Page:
The state’s Human Rights Commission wants to be clear: A new rule allowing transgender people to use restrooms that match their gender identity does not permit men to undress in women’s locker rooms.
The agency sent out a news release Friday responding to a recent incident in which a man undressed in a women’s locker room in Seattle. According to the news release, the man refused to leave, citing the state’s new rule about transgender restroom access, but he never identified himself as transgender.
State officials said the man’s behavior isn’t permitted under the recent regulation approved by the Human Rights Commission. The new rule, which took effect Dec. 26, says transgender people in Washington can’t be forced to use a restroom or locker room that is inconsistent with their gender identity.
Opponents of the rule have said the policy threatens the privacy of women and children, while providing cover for sex offenders who might want to enter locker rooms to prey on members of the opposite sex.
Premium content for only $0.99
For the most comprehensive local coverage, subscribe today.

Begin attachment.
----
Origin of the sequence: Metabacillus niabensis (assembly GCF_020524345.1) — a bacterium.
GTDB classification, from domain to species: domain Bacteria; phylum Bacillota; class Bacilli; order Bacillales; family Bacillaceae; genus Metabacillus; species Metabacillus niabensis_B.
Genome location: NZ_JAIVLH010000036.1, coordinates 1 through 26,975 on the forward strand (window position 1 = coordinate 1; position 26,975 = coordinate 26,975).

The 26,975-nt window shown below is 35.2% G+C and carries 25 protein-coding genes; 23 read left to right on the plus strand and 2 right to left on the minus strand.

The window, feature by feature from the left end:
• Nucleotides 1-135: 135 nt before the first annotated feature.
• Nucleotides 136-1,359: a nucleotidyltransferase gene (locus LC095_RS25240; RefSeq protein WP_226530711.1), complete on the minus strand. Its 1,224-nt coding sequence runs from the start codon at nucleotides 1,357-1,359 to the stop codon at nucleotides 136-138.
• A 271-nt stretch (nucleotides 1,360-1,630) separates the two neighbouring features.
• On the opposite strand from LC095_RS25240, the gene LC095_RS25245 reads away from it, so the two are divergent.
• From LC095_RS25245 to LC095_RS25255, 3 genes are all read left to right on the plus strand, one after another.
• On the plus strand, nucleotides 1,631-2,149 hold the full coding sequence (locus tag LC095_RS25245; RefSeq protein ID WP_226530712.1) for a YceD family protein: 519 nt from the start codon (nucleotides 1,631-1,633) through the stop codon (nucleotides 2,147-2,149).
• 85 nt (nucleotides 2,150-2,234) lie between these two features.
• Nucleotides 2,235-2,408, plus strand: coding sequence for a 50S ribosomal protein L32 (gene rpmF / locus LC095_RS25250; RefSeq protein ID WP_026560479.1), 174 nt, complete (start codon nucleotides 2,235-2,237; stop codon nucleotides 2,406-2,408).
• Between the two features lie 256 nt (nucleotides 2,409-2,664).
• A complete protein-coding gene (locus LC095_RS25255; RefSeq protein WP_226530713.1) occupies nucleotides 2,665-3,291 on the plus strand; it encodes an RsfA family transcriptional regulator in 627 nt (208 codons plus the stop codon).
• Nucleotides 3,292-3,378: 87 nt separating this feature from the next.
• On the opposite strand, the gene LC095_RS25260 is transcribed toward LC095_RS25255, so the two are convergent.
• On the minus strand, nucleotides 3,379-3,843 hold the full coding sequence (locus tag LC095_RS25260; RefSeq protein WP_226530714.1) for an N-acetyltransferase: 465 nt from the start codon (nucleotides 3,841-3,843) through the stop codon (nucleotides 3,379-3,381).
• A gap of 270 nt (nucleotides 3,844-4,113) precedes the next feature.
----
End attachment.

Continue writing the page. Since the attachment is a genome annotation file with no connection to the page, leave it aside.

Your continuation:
On Friday, the Human Rights Commission characterized the man’s actions in the Seattle locker room as an attempt “to make some kind of misguided point” about the new state rule and “to make the women and girls in the restroom upset and uncomfortable.”
“His behavior is inexcusable and reprehensible. And it is absolutely not protected under the law,” said the news release from the commission’s executive director Sharon Ortiz.
“Men cannot go into the women’s locker room, as this man claimed he had the right to do,” the news release said. “Only women – including transgender women – can go into the women’s locker room.”
A spokesman for Seattle Parks and Recreation, which operates the pool where the incident occurred last week, said Friday that the agency had no comment on the Human Rights Commission’s statement.
In its news release, the commission said it is a misconception that the state’s new policy doesn’t allow a business owner or employee to question people about why they are using a certain locker room.
“If a business has a reasonable belief that a person is in the wrong place, there is no rule that states that the person cannot be questioned and required to leave,” the commission said.
An attempt to repeal the new rule failed in the Senate earlier this month, while other legislation aimed at rolling it back also has failed to advance.
Groups such as the Family Policy Institute of Washington want to place a citizen initiative on the November ballot that would repeal the policy on transgender restroom access.
A site for the proposed initiative notes, “Thousands of Washingtonians have expressed concern about the unintended risks this rule places on women and children in our state.”